Leaping Steelhead, photo by Jill K Duffy all rights reserved

Salmon Life Cycle
It is a difficult journey from egg to spawning adult. Only about two percent of all salmon hatched will live to adulthood. There are many natural predators of salmon - birds, fish, marine mammals, and disease. Human-made obstacles include harvesting, rive blockages, pollution, and poor habitat management.

Diagram courtesy of the US Forest Service

The life cycle of a salmon begins as the female salmon chooses a site, digs a nest, or redd, with her tail, and deposits her eggs. One or more males fertilize the eggs. Each nest contains between 500 and 1200 eggs. About 20 out of 100 eggs laid may survive to become fry.
Salmon eggs, image courtesy of USFWS National Digital Library
As the eggs hatch, tiny alevins emerge, nestled in gravel and living on the nutritious yolk "pot belly" on their undersides. The alevin cannot swim, but only swish their tail to move around slightly in the gravel. While they have a yolk sac, alevins do not need to eat. Once the yolk sac is gone, they must find food quickly or they will starve.
Alevin, image courtesy of USFWS National Digital Library
When juvenile salmon or fry emerge from the redd, they must find food immediately. Most feed on insects as they grow. The length salmon stay in the fry stage can be very different among various species. Chinook or King salmon immediately start heading for salt water. Coho or silver salmon will remain in their home stream for over a year before starting to swim down stream to find their way to the ocean. Some salmon will remain up to 3 years in the fresh water before heading to the ocean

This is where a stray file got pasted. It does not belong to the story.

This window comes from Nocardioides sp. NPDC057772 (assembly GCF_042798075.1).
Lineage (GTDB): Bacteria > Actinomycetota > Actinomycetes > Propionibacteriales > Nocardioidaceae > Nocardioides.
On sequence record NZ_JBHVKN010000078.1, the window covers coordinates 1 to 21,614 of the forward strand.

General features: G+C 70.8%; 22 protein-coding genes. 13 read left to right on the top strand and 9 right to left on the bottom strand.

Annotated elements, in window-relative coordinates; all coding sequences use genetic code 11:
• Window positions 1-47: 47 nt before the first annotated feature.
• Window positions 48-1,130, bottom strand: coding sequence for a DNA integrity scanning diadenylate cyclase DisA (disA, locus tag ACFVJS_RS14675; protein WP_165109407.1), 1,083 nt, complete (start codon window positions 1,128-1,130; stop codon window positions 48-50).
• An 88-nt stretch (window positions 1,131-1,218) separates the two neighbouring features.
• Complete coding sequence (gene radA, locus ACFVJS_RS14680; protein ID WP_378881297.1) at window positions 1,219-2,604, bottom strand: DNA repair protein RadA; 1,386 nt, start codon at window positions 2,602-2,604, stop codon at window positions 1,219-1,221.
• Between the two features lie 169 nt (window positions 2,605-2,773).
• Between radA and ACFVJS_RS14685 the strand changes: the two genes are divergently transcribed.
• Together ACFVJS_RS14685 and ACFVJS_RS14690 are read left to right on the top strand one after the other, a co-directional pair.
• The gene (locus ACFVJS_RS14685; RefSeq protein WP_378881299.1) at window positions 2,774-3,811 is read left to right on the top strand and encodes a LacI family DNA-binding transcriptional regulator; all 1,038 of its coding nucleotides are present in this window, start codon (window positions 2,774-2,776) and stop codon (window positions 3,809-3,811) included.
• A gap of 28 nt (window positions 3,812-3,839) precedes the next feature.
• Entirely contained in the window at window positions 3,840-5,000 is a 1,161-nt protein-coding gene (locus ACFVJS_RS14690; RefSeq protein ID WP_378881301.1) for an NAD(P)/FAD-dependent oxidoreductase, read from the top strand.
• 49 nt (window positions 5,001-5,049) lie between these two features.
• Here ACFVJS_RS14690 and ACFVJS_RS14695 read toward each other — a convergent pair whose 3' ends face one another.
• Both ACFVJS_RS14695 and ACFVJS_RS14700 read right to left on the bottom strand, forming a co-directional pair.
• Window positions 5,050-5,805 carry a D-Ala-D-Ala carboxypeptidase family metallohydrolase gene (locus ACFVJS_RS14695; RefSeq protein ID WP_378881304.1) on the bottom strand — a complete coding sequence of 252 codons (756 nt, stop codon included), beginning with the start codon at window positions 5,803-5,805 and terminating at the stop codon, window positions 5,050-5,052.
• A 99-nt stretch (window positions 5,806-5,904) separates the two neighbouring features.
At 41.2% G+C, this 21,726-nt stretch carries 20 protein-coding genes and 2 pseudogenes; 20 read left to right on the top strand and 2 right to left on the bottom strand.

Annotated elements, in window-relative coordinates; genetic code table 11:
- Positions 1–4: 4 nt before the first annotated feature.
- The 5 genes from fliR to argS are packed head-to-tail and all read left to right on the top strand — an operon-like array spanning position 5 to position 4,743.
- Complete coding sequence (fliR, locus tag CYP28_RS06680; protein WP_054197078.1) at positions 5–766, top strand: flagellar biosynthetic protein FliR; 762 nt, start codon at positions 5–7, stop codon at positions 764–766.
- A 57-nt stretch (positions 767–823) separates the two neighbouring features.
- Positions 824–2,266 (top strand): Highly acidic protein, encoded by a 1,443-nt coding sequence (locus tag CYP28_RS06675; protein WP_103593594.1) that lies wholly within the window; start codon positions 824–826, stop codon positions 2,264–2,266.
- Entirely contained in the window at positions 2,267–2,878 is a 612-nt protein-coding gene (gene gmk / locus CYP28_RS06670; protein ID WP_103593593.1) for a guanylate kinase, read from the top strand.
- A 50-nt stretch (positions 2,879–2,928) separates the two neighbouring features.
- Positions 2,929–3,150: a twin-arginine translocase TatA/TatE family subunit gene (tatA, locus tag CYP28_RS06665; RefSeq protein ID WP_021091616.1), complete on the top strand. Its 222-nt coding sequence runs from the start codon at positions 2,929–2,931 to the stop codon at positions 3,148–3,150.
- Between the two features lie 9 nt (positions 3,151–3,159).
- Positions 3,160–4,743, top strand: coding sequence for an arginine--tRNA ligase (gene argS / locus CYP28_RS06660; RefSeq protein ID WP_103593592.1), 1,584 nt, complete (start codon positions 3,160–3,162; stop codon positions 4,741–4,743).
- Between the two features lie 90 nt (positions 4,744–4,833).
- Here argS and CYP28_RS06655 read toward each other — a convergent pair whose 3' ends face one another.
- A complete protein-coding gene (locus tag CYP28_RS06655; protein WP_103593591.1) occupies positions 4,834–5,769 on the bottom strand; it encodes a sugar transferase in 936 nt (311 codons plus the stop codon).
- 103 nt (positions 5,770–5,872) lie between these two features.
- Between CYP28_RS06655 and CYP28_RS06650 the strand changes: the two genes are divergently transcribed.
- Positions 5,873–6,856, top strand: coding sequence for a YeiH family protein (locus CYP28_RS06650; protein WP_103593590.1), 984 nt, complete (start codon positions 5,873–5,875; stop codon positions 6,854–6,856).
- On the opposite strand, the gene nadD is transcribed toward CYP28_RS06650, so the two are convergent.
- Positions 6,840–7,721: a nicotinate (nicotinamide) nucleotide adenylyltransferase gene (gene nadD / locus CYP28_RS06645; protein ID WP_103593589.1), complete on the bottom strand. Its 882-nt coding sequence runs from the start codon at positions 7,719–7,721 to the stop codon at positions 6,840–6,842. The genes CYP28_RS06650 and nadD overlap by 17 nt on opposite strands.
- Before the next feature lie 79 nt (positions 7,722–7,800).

Coho Salmon Fry, image courtesy of USFWS National Digital Library
Saltwater meets freshwater in estuaries, making a mix called "brackish" water. When fry enter estuaries, they begin to adapt to saltwater, a process called "smoltification." This major change causes young salmon to become less active and more vulnerable to predators such as birds and larger fish. To survive, young salmon must find places to hide and feed. Ocean-bound young salmon may spend days or months in estuaries and nearshore waters as they adjust to saltwater and grow, getting ready for an ocean journey.
Salmon are in the smolt stage when they start to swim to salt water. Some are two years old and over 5 inches long. Smolts have a shiny, silver back. Only a small percentage of the original salmon actually reach the ocean.
Smolt, image courtesy of USFWS National Digital Library
Adult Salmon
When the salmon reach the ocean they are considered to be adult salmon. They will stay in the ocean from six months to five years. They will feed mostly on shrimp, squid, and small fish. Adult salmon may travel thousands of miles from the stream they were born in. When they are fully mature they return to their home stream to spawn. Many scientists believe they migrate using the magnetic field of the earth. They find their home stream by its particular smell.
Adult Salmon, image courtesy of USFS National Image Library
When salmon enter enter freshwater to spawn, they stop eating. They lose their shiny, silvery colors; males may take on bright body colors, a hooked nose, and large teeth. Females may develop darker colors. Some species, such as steelhead may spawn more than once. Most salmon species die within one week of spawning. The dead salmon are not wasted. Their decomposing bodies add important nutrients to the stream or river. Dead and decaying salmon also provide food for a wide range of wildlife including bald eagles, bear, mink, and river otter.
Chinook Spawner, image courtesy of USFWS National Digital Library

Salmon life cycle images courtesy of:

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